Thankfully there are a few sane people out there that balance things out.
I guess I read the wrong article. Nowhere does the article talk about porn or pushing ones opinions on another. If minorities can have scholarships, any minority group should have the same EQUAL RIGHT. Come on people...get out of the dark ages!
Seriously people, we are talking about access to legitimate resources. No porn. No attempts at a mass conversion...we don't have enough toasters for that. Simple, plain access to legitimate resources that may gosh I don't know help a kid get to college or even save a kid's life.

Monday, April 6, 2009

Only Practical Ambitions Allowed?

I have tried to come up with something to write in conjunction with the following paragraph from New York Contributor David Samuels, but I am failing because I honestly cannot come up with a reasonable explanation behind it.
There are clear limits to Michelle’s ambition. She went to excellent schools, got decent grades, stayed away from too much intellectual heavy lifting, and held a series of practical, modestly salaried jobs while accommodating her husband’s wilder dreams and raising two lovely daughters. In this, she is a more practical role model for young women than Hillary Clinton, blending her calculations about family and career with an expectation of normal personal happiness. Now her mother is coming to live in the White House.
Feel free to read the article, The Hero’s Foil - Normalizing the President, here in order to see the entire context. However, truth be told the context isn't helping me grab the meaning behind "a more practical role model for young women than Hillary".

An article by Katha Pollit, Mad About Michelle - Subject to Debate, tries to help me out.
That Samuels, like a 1950s home ec teacher, advises "young women" to keep their ambitions "practical" if they want to be happy shows just how disturbing Hillary Clinton--or rather the nightmare fantasy of Hillary Clinton--has been to certain male psyches. Because what if women wanted to be the ones with the wild dreams? What if they wanted men to be the enablers and nurturers? That would be awful.
I am amazed with both women. Beyond that though, I have really been quite proud of Secretary Clinton on the world stage. To hell with "practical" ambitions.

Friday, April 3, 2009

Lessons Learned from WAM!09

This past weekend, I attended the Women, Action & the Media Conference (WAM!) in Boston. It was a great weekend that offered over forty workshops and panels, a film series, two keynote talks, and a "genius bar" allowing conference-goers to sign up for time with media experts throughout the conference.

I started on Friday with the session PR: Getting Your Work Out There. It definitely set the tone for the rest of the conference -- we'd be learning new skills, sharing our own experiences, and making new connections. On Saturday, my morning began with Gender, Non-Conformity and the Media, which explored how the trans experience connects with feminist dialogues and how it's portrayed in the media. I continued my day with a guide to self-publishing, which covered tips for creating your press, using your resources, what costs to expect, and hustling to get your work out there. A panel about community and ethnic media touched on the pressures of speaking for and to a community, the importance of intersectionality, and how "selling out" by relying on advertising actually supports local small businesses. In the Global Abortion Dialogue panel, we learned statistics about access to safe abortions around the world, and watched Not Yet Rain, a touching short film about access to abortion in Ethiopia. The last session I attended was Pulling the Plug on Rape Culture, which not only defined rape culture as a way of normalizing rape in our society, but also provided strategies for ending it.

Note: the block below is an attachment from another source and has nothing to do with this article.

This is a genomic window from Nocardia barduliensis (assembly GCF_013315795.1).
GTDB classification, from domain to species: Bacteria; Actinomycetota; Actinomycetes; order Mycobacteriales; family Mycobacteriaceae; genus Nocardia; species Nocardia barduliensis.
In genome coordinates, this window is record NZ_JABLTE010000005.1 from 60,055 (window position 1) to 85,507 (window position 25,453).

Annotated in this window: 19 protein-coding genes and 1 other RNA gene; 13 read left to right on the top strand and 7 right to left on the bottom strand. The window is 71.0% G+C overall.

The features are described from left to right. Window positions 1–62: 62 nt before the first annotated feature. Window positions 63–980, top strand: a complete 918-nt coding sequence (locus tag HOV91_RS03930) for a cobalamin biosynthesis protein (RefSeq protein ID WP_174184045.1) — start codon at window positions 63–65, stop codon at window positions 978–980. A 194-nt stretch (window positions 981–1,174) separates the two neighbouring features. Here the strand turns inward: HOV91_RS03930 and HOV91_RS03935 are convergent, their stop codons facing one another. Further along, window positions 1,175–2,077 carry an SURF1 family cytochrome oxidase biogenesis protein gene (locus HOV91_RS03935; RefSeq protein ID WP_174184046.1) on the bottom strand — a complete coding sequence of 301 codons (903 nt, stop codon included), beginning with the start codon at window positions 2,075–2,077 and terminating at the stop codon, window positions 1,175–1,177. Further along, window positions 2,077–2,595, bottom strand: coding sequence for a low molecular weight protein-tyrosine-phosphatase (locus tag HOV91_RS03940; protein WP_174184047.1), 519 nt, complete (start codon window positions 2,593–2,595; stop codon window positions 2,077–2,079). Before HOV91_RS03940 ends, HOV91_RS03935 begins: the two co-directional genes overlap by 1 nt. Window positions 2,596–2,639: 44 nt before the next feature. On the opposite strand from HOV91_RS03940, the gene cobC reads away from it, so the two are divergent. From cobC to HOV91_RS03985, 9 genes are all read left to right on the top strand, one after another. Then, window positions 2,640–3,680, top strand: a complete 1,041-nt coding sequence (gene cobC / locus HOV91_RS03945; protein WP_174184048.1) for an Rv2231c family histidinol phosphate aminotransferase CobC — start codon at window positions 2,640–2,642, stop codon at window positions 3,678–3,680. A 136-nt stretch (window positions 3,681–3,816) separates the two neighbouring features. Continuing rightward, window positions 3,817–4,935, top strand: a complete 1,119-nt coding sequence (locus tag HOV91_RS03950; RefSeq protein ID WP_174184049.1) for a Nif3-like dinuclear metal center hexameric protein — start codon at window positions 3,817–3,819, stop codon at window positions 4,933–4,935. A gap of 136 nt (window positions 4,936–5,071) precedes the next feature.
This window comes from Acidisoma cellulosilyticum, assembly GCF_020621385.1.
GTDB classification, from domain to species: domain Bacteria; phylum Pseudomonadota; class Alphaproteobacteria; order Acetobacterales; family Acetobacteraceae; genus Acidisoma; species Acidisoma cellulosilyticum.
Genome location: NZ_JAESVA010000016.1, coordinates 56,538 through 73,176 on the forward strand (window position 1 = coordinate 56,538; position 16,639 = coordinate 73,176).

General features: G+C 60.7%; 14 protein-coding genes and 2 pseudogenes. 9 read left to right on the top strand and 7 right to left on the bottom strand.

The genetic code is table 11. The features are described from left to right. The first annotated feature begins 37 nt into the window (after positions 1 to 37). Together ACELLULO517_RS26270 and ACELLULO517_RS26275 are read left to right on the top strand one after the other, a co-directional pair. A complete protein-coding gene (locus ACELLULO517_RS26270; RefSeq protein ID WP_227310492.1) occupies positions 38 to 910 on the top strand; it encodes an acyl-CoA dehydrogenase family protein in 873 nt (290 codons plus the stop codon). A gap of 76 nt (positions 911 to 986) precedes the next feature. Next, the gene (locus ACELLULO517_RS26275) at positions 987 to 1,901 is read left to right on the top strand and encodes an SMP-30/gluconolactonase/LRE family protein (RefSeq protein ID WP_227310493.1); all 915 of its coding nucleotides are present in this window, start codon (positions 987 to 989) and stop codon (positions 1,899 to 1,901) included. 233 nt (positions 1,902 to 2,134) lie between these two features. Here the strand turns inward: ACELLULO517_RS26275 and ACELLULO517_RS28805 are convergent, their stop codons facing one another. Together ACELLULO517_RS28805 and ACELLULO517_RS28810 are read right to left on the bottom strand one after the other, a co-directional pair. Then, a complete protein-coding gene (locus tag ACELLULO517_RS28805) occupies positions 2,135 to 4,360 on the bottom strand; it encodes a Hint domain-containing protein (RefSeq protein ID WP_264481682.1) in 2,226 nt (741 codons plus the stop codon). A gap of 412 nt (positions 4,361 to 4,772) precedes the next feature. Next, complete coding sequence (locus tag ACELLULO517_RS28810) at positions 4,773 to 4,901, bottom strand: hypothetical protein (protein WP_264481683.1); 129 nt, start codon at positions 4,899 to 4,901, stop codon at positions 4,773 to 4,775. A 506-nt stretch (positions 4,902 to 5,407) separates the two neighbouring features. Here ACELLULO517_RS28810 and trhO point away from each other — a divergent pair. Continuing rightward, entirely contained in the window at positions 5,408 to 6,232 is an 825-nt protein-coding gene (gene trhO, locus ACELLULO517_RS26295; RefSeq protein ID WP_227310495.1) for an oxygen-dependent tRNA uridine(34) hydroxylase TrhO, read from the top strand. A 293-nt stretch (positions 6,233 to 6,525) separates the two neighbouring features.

In addition to the dynamic sessions I attended, I was able to follow some of the other panels I was interested in by keeping up with the #wam09 Twitter feed. This was a great way to make the conference interactive and to follow the conversations happening elsewhere. WAM! was also able to film a number of the sessions which they'll post on their website in a few weeks.

We shifted gears a bit for the keynote talks. Friday's panel was Women Reporting from the Global Frontlines, and we were able to hear the experiences of three women who lived and reported from Iraq, Colombia and Zimbabwe. Their stories were inspiring and reminded us how important it is to cover global issues in the mainstream media. Saturday's keynote was presented by Cynthia Lopez of P.O.V., who gave us a look at some of the compelling documentaries they've presented and urged us to become more involved in public broadcasting.

In wrapping up the highlights of the event, I can't possibly forget about the funniest time at WAM!, our evening with Sarah Haskins. If you're not familiar with her work, don't waste any more time and go check it out. She was even funnier at the event than she is in her videos! She made the night interactive and we all critiqued media and advertising together.

WAM! was a great experience. It was a place to meet the experts, hone our skills, learn new ones, and make connections with like-minded people. The blood, sweat and tears poured into this event were evident, and I, for one, can't wait for next year.